‘Efforts against global warming will be pointless if we cut down Romanian primeval forests’

Europe’s last primeval forests are turning into timber factories

© Xander Stockmans

Primeval forest in the Făgăraș Mountains. Soils and trees of primeval forests are the best carbon sinks. If we cut them down, the carbon is released.

‘He’s about 300 years old and 25 meters long.’ Vasile points to the giant beech tree he dragged down the muddy forest road with his tractor. ‘When such a tree falls, the earth trembles. He was healthy, but old trees need to be replaced. My boss sells the wood to wood-processing companies.’

His boss is an influential mayor. ‘Yesterday he organised a party for policemen, foresters and civil servants,’ says Vasile. The man uses his contacts within the state forestry agency, Romsilva, to get the best plots at the auctions that Romsilva organises. He recruited the best workers from Maramureș, the province on the Ukrainian border six hundred kilometres from here.

Vasile is also from Maramureș, a region with a long logging tradition. He has worked in the forest since he was a child. The twenty hectares he is working in now are in Domogled National Park. This paradise in the southern Carpathians houses the last remnants of the primeval forests that covered Europe after the last ice age.

On 16 October, forester Liviu Pop was murdered while trying to prevent illegal logging in a private forest.

One hectare of such a forest retains the same amount of carbon that three hundred Europeans emit every year. If we don’t cut down these forests, six thousand Europeans will not have contributed to global warming. The carbon remains there for centuries. If we cut down these forests, all this carbon will end up in the atmosphere. Vasile doesn’t know that. He’s cutting down the trees that Romsilva marked and that his boss is paying him for. 

His government knows the European Green Deal is coming. To combat global warming, the new European Commission would put a stronger emphasis on protecting primeval forests as the best carbon sinks, better than plantations.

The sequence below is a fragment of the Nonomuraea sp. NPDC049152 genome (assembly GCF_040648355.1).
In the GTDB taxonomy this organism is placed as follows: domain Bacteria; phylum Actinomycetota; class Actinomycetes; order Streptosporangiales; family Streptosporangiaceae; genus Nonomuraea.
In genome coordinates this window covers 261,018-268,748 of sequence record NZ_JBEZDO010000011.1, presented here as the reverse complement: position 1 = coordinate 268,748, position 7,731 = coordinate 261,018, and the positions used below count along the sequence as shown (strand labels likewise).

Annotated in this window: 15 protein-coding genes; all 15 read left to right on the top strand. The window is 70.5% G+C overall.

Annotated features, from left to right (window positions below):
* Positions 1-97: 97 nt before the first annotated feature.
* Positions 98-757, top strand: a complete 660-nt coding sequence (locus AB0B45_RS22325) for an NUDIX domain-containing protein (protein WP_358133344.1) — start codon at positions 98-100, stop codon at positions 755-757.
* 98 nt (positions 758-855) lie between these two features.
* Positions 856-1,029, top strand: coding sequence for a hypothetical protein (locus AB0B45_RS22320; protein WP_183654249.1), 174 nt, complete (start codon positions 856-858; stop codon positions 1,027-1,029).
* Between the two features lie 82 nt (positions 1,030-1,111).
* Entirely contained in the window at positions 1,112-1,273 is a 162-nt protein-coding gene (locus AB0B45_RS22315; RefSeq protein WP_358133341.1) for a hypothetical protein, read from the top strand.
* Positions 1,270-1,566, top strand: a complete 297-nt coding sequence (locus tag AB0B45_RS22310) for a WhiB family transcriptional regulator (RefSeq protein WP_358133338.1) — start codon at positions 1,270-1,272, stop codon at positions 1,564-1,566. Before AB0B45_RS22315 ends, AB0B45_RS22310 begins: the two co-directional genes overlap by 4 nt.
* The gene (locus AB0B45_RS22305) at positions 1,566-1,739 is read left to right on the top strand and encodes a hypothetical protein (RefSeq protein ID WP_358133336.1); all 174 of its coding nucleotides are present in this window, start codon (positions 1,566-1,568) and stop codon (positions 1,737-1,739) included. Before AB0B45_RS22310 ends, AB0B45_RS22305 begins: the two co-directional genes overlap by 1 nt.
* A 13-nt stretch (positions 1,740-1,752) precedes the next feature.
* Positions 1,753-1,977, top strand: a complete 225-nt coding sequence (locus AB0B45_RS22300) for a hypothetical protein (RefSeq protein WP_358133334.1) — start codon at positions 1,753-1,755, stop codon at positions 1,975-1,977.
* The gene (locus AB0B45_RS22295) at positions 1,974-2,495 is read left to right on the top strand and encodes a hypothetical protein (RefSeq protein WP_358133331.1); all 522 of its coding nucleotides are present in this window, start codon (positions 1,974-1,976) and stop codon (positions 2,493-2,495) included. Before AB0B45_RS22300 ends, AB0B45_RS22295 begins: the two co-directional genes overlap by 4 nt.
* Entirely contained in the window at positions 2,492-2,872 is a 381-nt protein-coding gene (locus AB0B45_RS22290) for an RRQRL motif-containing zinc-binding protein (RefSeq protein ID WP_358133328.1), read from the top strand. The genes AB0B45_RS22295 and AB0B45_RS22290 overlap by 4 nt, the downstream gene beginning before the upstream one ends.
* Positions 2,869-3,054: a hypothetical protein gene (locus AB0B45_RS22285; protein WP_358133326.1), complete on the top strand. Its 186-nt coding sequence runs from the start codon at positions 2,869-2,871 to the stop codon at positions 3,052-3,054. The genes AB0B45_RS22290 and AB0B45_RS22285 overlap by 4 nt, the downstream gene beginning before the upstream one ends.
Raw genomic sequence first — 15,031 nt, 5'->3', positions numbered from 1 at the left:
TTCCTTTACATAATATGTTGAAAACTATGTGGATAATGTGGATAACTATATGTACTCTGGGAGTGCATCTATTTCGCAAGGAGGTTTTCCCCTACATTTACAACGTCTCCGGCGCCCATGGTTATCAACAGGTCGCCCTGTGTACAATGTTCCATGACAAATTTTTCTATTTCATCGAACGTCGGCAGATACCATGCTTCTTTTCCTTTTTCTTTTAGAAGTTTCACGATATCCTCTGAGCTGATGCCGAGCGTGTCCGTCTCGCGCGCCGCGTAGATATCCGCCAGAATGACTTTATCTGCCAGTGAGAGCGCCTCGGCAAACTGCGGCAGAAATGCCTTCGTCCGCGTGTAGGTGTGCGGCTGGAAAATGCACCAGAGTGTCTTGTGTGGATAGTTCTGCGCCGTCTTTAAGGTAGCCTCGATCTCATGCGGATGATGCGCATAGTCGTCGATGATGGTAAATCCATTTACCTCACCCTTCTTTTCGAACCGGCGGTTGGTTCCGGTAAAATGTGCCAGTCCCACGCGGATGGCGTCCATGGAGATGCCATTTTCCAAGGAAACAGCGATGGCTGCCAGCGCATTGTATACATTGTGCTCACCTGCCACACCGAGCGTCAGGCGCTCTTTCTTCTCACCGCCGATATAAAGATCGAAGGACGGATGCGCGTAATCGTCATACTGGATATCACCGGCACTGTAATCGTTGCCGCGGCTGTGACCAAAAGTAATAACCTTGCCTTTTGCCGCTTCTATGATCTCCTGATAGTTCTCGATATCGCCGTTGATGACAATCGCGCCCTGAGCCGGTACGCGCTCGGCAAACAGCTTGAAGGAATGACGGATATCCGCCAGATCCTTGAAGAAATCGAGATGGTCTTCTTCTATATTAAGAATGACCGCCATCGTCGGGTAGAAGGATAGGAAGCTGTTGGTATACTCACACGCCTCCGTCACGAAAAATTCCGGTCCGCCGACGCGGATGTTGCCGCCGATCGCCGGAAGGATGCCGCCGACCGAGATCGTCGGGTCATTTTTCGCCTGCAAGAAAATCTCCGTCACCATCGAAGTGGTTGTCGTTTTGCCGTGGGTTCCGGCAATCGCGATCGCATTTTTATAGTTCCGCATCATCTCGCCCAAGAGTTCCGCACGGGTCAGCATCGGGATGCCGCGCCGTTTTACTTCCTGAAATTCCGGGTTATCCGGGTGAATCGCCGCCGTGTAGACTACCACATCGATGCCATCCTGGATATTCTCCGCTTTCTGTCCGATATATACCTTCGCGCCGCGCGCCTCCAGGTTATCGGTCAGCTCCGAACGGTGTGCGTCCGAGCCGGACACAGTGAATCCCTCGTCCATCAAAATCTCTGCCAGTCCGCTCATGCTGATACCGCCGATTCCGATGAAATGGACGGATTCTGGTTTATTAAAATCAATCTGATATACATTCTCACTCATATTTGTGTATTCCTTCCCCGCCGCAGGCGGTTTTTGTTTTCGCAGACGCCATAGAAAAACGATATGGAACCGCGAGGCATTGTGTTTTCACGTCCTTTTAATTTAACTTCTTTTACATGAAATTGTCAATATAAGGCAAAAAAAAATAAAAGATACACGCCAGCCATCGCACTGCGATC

© Xander Stockmans

Vasile is working in Domogled National Park, near Unesco World Heritage. This paradise in the southern Carpathians houses the last remnants of the primeval forests that covered Europe after the last ice age. Trees as old as 300 years old are logged here.

Today, only four per cent of all forests in the European Union are in a wild, natural state. In 2005, the Royal Dutch Natural History Association, with the support of the Romanian government, charted that 218,000 hectares of completely untouched primeval forest remained in Romania.

Half of this was lost through logging, after Romania became a member of the EU in 2007. Demand for Romanian timber from Western European timber-processing companies increased exponentially. Intact primeval forest may retain carbon, but felled primeval forest yields euros.

Two months ago, a scientific study by the German foundation EuroNatur brought hope: there are still 525,632 hectares of natural forest in Romania. Not all of them untouched, but with unique ecosystems according to the criteria of the International Union for Conservation of Nature (IUCN).

This half a million hectares of natural forest would store the carbon that more than 100 million Europeans emit in a year.

The Romanian government’s app shows that many of these primeval forests are still not included in strict non-intervention zones of national parks. But when the brand new Minister of Environment, Waters and Forests Costel Alexe took office at the beginning of November, he promised to place them all under strict protection.

In 2005, there were 218,000 hectares of pristine primeval forest left. Half was lost to logging after Romania became a member of the EU in 2007.

This would instantly make Romania a forerunner. The minister does say that the EU must compensate the lost income for the state treasury with subsidies. ‘If the European Commission commits to the subsidies, this will be the biggest step forward for nature conservation in Romania since 1989,’ says Gabriel Paun, director of the Romanian nature conservation organisation Agent Green. ‘Such compensation mechanisms will also have to be included in the Green Deal. This is the first test to hold the European Commission accountable.’

The video below is in Dutch.

World Heritage in Domogled

‘Sure, you can drive up there,’ Vasile says. We plod over mud roads dug out by tractors, which don’t suggest we’re on our way to paradise: Iauna Craiovei, Unesco World Heritage of ‘Ancient and Primeval Beech Forests’.

A truck from Romsilva drives down with a load of 15 cubic meters of beeches from a forest where the trees are on average 190 years old. This means that trees as old as 300 years are logged here. Alexandru Teleagă, an activist at Agent Green, immediately checks the permits.